Spring has sprung, and with it comes the beginning of the new tax year. While it may not be an obvious moment for celebration for many SMEs, it is a chance to start afresh with business tax matters, and vow to exploit the many tax breaks available to small and medium companies. Too many business owners are unaware of existing tax incentives that could significantly help their operation. So, ensure you get all you can from the tax office in the 12 months ahead. There’s almost certainly some relief available that could enable you to better run – and even grow – your enterprise.
Research and development
Companies engaging in innovation – manufacturers in particular – should be taking advantage of the generous research and development (R&D) tax breaks available. These incentives were originally designed with SMEs in mind, with the Chancellor George Osborne confirming his commitment to increase the R&D allowance for SMEs from 225 per cent to 230 per cent. HMRC have increased their rate of processing claims from 2016, after a two year publicity campaign was also announced to raise awareness of R&D tax credits for smaller firms.
The PR push is overdue, as far too few small businesses currently know about or take advantage of R&D tax relief.
- Just under 4,000 R&D tax credit claims were made by manufacturing SMEs in 2012-13, according to HMRC, and some of these claims will be made by the same companies – in other words, few enterprises are benefitting from the scheme.
- Just five per cent of SMEs have used R&D tax credits, accountant KPMG estimates.
In fact, firms could be claiming relief on a host of things, from staff costs, use of freelancers and sub-contractors, and even on materials and utility expenses. If your company is innovating, improving or developing a process, product or service, chances are you’re eligible for the tax help. HMRC has further information about R&D credits, and an online calculator to help entrepreneurs tot up how much tax relief they can claim.
There is also a special tax regime for intellectual property revenues called the Patent Box. This allows companies that make any profits on a patented product to apply a lower rate of corporation tax of 10 per cent to these earnings.
Employment and National Insurance
A big boost for many small firms has been the Government’s vow to slash their National Insurance (NI) costs, with companies and charities eligible since 2014 for a £2,000 Employment Allowance to reduce their NI bill. It’s estimated that 1.25 million firms will benefit, and about 450,000 of smaller employers are paying no NI contributions at all.
For companies that suffer from skills gaps, there’s tax help to take on new, young talent. Small companies could get a £1,500 grant to employ an apprentice under another Government scheme, the apprenticeship grant for employers. This is available to businesses with fewer than 50 members of staff that haven’t taken on an apprentice in the last 12 months, and that then hire a 16 to 24-year old. It’s possible to get up to five such grants per business.
Firms taking on an unemployed youngster aged between 18 and 24 could also get a £2,275 sum under the Youth Contract. About one in five employers has said they created a vacancy because of this wage incentive, a Government study found.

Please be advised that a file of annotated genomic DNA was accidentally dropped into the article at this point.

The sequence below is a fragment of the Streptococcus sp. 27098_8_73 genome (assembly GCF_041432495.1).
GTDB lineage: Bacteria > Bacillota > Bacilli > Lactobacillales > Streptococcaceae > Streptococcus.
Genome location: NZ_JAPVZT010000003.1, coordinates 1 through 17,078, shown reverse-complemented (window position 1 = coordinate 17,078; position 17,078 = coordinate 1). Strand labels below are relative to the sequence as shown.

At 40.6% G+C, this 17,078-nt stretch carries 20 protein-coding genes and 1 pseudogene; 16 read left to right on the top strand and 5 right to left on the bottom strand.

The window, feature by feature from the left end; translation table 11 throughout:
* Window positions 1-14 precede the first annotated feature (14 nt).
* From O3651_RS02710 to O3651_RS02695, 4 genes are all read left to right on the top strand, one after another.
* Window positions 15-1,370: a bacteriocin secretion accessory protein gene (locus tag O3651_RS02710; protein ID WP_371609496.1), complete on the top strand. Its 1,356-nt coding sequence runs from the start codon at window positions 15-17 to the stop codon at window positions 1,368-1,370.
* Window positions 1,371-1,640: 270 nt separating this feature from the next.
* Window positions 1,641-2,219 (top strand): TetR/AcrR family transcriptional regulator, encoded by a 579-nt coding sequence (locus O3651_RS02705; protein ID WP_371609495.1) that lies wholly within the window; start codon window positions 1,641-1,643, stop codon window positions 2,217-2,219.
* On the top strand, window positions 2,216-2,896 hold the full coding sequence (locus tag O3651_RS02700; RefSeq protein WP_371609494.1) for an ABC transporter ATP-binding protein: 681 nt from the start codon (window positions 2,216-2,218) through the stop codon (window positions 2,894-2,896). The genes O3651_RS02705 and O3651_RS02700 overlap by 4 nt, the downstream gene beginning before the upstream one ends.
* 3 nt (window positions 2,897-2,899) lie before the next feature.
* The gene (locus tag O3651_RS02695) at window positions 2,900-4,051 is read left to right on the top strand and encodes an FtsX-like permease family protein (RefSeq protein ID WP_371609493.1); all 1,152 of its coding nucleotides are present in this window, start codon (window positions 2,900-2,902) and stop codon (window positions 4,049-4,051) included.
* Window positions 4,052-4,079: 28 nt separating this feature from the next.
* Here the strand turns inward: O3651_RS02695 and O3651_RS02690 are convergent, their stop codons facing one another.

Tax relief on business investment
If companies are keen to raise funds, but have decided not to go down the route of a bank loan, or other types of borrowing, such as short-term business loans, they could seek out an external investor. Again, the Government provides a sweetener that could attract the right type of funder. The Seed Enterprise Investment Scheme (SEIS) was launched in 2012 to encourage investment in early stage companies. It gives people tax breaks of up to 50 per cent on their investments in these innovative firms, and, for business owners, SEIS can prove a strong incentive for a person to invest in your enterprise.
Capital allowances are a great place to start as relief could be claimed on some plant and machinery used by SMES. HMRC has details of items that are eligible to be claimed on its website. Firms may also be able to claim annual investment allowance of up to 100 per cent back on expenditure of up to £500,000 on plant and machinery, though this limit drops back down to £25,000 at the beginning of next year – so act now. There are also enhanced capital allowances for some green and energy-efficient items. The Carbon Trust has further detail on its website.
Business rates bail-out
Changes to business rates has allowed small firms with single property a rateable value up to £6,000 to claim back 100 per cent relief, and those with a rateable value between £6,000 and £12,000 to benefit from a tapering relief. The discount on business rates for shops, pubs, cafes, and restaurants with a rateable value up to £50,000 is also currently at £1500.
As well as benefiting from all of these tax giveaways, business owners would also be wise to look at what grants may be available in their local area. The Local Enterprise Network is a web of 39 local enterprise partnerships in England that have European money to dispense to businesses as grants, funding for rural companies, and a variety of other awards. Get in touch with your local branch to see if you’re eligible for any of this growth capital.
Whatever you do, make an effort to tap into all the funds to which you’re entitled. Running a business is hard enough, so don’t be proud, and take all the help you can get.